Why I’m Taking a Break From Blogging

Dear TLT’ers:

For almost ten years now, I’ve used this space to keep you informed of important and interesting issues relating to kids and food. In all that time, there’s never been a shortage of things to write about and my enthusiasm for blogging here has never waned.

But just as this pandemic has disrupted every other aspect of our lives, it has fundamentally affected my feelings about writing this blog—at least for now.

Precisely because food is so central to our daily existence, the ripple effects of this pandemic, as it relates to feeding children, are seemingly endless. In the span of just a week or so, I’ve started and then abandoned blog posts on the continued, heroic efforts of school food workers to feed their communities; the (too-slow) roll-out of the Pandemic Electronic Benefits Transfer Program—and how (or whether?) P-EBT should be integrated with emergency school meal service; and the fact that obesity is playing a role in Covid-related deaths among young people. Meanwhile, my computer monitor is festooned with Post-It notes reminding me of yet more urgently important kid/food topics that seem worthy of my writing efforts and your attention.

But the truth is, you guys, I’m just feeling deeply and seriously pandemic tired* right now.

Despite having more time on my hands than expected due to the cancellation of my spring Kid Food book tour, I actually feel less able to keep up with the constant firehose of kid/food news and information coming at me daily. It’s also relevant that the work I do here on The Lunch Tray is unpaid: I don’t take advertising revenue, I’ve never established a paywall, I haven’t even put up a PayPal button with an entreaty for donations.

So I decided today that I really need to take a break.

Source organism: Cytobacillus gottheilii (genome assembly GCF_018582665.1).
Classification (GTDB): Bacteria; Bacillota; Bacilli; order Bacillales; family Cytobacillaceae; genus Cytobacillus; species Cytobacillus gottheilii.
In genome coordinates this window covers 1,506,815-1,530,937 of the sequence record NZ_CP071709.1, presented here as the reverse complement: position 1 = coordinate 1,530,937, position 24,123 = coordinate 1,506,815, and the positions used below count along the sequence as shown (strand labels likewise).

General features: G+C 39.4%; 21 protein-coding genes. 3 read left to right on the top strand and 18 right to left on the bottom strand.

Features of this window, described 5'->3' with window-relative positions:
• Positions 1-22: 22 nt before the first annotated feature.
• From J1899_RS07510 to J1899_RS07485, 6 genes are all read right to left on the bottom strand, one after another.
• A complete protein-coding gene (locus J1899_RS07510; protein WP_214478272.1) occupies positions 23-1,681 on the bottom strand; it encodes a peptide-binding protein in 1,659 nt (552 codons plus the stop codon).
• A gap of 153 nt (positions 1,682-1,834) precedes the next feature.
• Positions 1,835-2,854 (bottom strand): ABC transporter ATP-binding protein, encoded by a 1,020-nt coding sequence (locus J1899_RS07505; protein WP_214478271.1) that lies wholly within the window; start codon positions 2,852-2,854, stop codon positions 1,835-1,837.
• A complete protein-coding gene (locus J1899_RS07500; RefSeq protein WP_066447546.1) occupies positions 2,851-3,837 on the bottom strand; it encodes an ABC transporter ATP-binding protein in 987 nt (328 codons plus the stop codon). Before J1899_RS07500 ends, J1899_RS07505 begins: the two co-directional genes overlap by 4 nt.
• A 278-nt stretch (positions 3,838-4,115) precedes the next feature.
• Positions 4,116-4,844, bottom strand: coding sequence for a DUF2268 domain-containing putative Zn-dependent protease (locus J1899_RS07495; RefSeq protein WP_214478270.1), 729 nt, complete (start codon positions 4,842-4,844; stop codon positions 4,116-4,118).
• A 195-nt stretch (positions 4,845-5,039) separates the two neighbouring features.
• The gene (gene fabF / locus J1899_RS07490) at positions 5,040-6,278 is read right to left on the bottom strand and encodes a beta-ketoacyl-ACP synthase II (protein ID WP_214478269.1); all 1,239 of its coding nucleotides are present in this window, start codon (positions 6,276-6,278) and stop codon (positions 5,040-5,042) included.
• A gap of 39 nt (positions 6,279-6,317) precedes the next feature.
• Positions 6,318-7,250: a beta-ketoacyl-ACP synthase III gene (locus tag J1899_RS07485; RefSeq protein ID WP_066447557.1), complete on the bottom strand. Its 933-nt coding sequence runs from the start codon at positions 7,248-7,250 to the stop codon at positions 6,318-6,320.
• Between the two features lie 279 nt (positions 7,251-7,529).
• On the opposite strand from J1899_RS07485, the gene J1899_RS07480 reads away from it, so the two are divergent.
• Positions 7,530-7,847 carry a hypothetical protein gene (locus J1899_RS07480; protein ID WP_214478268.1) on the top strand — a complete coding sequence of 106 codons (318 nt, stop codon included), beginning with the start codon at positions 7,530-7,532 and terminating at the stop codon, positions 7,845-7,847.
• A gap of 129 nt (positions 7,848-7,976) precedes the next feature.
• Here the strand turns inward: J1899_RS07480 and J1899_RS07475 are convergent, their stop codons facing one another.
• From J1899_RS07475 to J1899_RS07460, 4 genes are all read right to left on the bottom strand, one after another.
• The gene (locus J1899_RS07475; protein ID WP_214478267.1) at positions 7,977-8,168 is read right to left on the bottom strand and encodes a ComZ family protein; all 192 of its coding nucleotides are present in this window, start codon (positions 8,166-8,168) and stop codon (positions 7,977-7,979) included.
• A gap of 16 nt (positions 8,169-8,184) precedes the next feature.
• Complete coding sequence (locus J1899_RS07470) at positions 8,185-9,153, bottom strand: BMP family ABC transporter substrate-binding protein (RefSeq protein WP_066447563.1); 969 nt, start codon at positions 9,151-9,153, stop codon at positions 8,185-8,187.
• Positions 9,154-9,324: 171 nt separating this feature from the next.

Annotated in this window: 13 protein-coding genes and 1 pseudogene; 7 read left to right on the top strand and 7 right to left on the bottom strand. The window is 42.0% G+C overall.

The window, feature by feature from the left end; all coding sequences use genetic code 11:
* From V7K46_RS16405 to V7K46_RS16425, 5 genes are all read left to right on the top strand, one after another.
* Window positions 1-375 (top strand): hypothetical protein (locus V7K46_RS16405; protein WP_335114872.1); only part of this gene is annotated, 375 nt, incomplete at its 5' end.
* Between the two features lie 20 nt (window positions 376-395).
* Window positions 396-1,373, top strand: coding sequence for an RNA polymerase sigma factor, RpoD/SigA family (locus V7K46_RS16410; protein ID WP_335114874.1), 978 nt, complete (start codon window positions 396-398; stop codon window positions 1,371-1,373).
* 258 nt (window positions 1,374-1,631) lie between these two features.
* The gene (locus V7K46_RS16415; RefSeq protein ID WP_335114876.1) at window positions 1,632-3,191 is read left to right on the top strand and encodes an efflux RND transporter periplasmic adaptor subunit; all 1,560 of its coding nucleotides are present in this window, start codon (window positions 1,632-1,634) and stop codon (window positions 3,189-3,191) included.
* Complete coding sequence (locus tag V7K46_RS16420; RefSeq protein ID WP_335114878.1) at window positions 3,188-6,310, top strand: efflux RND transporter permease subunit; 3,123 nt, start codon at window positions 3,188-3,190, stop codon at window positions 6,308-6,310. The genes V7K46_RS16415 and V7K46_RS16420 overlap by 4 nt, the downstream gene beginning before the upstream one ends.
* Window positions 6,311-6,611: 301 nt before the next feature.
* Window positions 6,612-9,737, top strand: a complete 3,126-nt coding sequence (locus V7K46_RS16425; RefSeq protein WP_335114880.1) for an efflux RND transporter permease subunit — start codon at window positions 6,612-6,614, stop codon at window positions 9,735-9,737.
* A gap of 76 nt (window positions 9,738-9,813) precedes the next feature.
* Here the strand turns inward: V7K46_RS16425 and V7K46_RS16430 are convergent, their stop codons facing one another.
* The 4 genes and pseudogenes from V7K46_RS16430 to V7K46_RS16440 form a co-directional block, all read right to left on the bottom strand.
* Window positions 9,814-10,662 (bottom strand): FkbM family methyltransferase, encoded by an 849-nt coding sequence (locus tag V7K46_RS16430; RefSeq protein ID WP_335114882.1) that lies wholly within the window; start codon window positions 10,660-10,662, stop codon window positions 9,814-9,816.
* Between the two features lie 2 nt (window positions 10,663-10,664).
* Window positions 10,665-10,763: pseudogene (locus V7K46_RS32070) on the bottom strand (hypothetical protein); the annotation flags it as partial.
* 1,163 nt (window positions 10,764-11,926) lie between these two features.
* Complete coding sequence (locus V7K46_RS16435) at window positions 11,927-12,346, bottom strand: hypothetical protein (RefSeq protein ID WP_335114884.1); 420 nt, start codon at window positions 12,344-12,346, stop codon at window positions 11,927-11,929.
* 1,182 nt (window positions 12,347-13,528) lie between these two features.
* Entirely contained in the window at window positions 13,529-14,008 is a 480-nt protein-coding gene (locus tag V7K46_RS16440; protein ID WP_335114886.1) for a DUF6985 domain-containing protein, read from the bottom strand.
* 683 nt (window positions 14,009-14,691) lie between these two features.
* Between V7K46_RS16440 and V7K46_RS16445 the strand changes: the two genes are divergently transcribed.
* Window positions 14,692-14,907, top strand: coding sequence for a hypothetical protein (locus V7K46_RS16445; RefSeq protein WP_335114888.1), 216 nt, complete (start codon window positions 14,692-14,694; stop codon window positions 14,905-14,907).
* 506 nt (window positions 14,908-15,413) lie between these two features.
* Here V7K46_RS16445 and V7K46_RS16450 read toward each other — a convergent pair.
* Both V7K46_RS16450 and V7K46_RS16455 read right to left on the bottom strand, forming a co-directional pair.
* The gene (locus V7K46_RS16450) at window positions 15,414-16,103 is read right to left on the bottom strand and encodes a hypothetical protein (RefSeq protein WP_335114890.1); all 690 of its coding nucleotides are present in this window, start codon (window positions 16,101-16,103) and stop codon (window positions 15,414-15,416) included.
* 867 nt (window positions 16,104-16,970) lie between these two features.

It may only last short time—old blogging habits die hard—or it may last for a while. When I do resume posting, you can also expect some of the lighter fare I used to share more regularly, like favorite recipes and book reviews, mixed in with the more serious stuff. Because I’m guessing you might need a mental health break, too.

In the meantime, though, I’ll still regularly share news and commentary on social media, so please find me on Twitter, Facebook, and Instagram. And I’ll continue to send out my monthly newsletter, which you can sign up for here.

Stay safe, and see you soon.




*  “Pandemic tired” was coined by parenting writer Meredith Ethington, and recently shared in Sally Kuzemchak’s Real Mom Nutrition newsletter. I’m sure many of you can relate.


  • “A blueprint for how to raise healthy eaters in a fast-food culture”—New York Times
  • “One of the Best Books of 2019 (So Far)” — Real Simple 
  • “Everyone who has children should read Kid Food. And everyone who doesn’t should read it, too.” — Eric Schlosser, Fast Food Nation.  

Look for my new book, Kid Food: The Challenge of Feeding Children in a Highly Processed World. For more information, visit bettinasiegel.com. 

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